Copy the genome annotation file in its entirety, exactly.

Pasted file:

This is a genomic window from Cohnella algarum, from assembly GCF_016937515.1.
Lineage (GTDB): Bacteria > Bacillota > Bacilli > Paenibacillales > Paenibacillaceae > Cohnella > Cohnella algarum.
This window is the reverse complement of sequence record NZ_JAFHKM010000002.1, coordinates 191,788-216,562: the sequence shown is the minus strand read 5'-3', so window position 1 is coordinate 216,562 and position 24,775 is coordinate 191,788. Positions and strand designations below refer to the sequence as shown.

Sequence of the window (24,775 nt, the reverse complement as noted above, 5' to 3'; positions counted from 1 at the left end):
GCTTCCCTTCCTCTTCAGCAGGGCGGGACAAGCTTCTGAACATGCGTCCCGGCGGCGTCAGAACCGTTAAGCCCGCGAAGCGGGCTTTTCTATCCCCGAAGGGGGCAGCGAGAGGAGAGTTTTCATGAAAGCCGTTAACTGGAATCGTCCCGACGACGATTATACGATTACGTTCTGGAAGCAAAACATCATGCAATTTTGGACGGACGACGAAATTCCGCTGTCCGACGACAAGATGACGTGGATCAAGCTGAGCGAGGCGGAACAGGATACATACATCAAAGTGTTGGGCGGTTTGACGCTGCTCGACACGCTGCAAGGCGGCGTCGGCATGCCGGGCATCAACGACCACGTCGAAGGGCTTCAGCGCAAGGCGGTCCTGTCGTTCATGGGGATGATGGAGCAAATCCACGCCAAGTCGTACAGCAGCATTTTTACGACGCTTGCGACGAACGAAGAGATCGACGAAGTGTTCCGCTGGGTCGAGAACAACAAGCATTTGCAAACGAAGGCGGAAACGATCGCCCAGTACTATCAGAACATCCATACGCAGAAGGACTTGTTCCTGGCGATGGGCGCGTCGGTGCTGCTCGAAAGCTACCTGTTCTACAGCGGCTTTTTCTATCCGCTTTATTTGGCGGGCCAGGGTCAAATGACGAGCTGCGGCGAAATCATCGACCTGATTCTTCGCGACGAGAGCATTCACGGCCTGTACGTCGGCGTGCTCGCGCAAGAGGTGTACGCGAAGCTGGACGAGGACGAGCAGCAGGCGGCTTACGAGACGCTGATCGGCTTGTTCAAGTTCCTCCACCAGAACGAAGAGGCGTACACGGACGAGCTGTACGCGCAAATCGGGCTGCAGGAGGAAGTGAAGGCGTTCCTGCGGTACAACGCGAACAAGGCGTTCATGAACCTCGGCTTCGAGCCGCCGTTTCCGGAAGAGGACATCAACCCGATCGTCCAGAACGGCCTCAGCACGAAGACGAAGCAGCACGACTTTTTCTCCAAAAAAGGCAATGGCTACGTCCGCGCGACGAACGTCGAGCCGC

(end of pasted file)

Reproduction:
This is a genomic window from Cohnella algarum, from assembly GCF_016937515.1.
Lineage (GTDB): Bacteria > Bacillota > Bacilli > Paenibacillales > Paenibacillaceae > Cohnella > Cohnella algarum.
This window is the reverse complement of sequence record NZ_JAFHKM010000002.1, coordinates 191,788-216,562: the sequence shown is the minus strand read 5'-3', so window position 1 is coordinate 216,562 and position 24,775 is coordinate 191,788. Positions and strand designations below refer to the sequence as shown.

Sequence of the window (24,775 nt, the reverse complement as noted above, 5' to 3'; positions counted from 1 at the left end):
GCTTCCCTTCCTCTTCAGCAGGGCGGGACAAGCTTCTGAACATGCGTCCCGGCGGCGTCAGAACCGTTAAGCCCGCGAAGCGGGCTTTTCTATCCCCGAAGGGGGCAGCGAGAGGAGAGTTTTCATGAAAGCCGTTAACTGGAATCGTCCCGACGACGATTATACGATTACGTTCTGGAAGCAAAACATCATGCAATTTTGGACGGACGACGAAATTCCGCTGTCCGACGACAAGATGACGTGGATCAAGCTGAGCGAGGCGGAACAGGATACATACATCAAAGTGTTGGGCGGTTTGACGCTGCTCGACACGCTGCAAGGCGGCGTCGGCATGCCGGGCATCAACGACCACGTCGAAGGGCTTCAGCGCAAGGCGGTCCTGTCGTTCATGGGGATGATGGAGCAAATCCACGCCAAGTCGTACAGCAGCATTTTTACGACGCTTGCGACGAACGAAGAGATCGACGAAGTGTTCCGCTGGGTCGAGAACAACAAGCATTTGCAAACGAAGGCGGAAACGATCGCCCAGTACTATCAGAACATCCATACGCAGAAGGACTTGTTCCTGGCGATGGGCGCGTCGGTGCTGCTCGAAAGCTACCTGTTCTACAGCGGCTTTTTCTATCCGCTTTATTTGGCGGGCCAGGGTCAAATGACGAGCTGCGGCGAAATCATCGACCTGATTCTTCGCGACGAGAGCATTCACGGCCTGTACGTCGGCGTGCTCGCGCAAGAGGTGTACGCGAAGCTGGACGAGGACGAGCAGCAGGCGGCTTACGAGACGCTGATCGGCTTGTTCAAGTTCCTCCACCAGAACGAAGAGGCGTACACGGACGAGCTGTACGCGCAAATCGGGCTGCAGGAGGAAGTGAAGGCGTTCCTGCGGTACAACGCGAACAAGGCGTTCATGAACCTCGGCTTCGAGCCGCCGTTTCCGGAAGAGGACATCAACCCGATCGTCCAGAACGGCCTCAGCACGAAGACGAAGCAGCACGACTTTTTCTCCAAAAAAGGCAATGGCTACGTCCGCGCGACGAACGTCGAGCCGC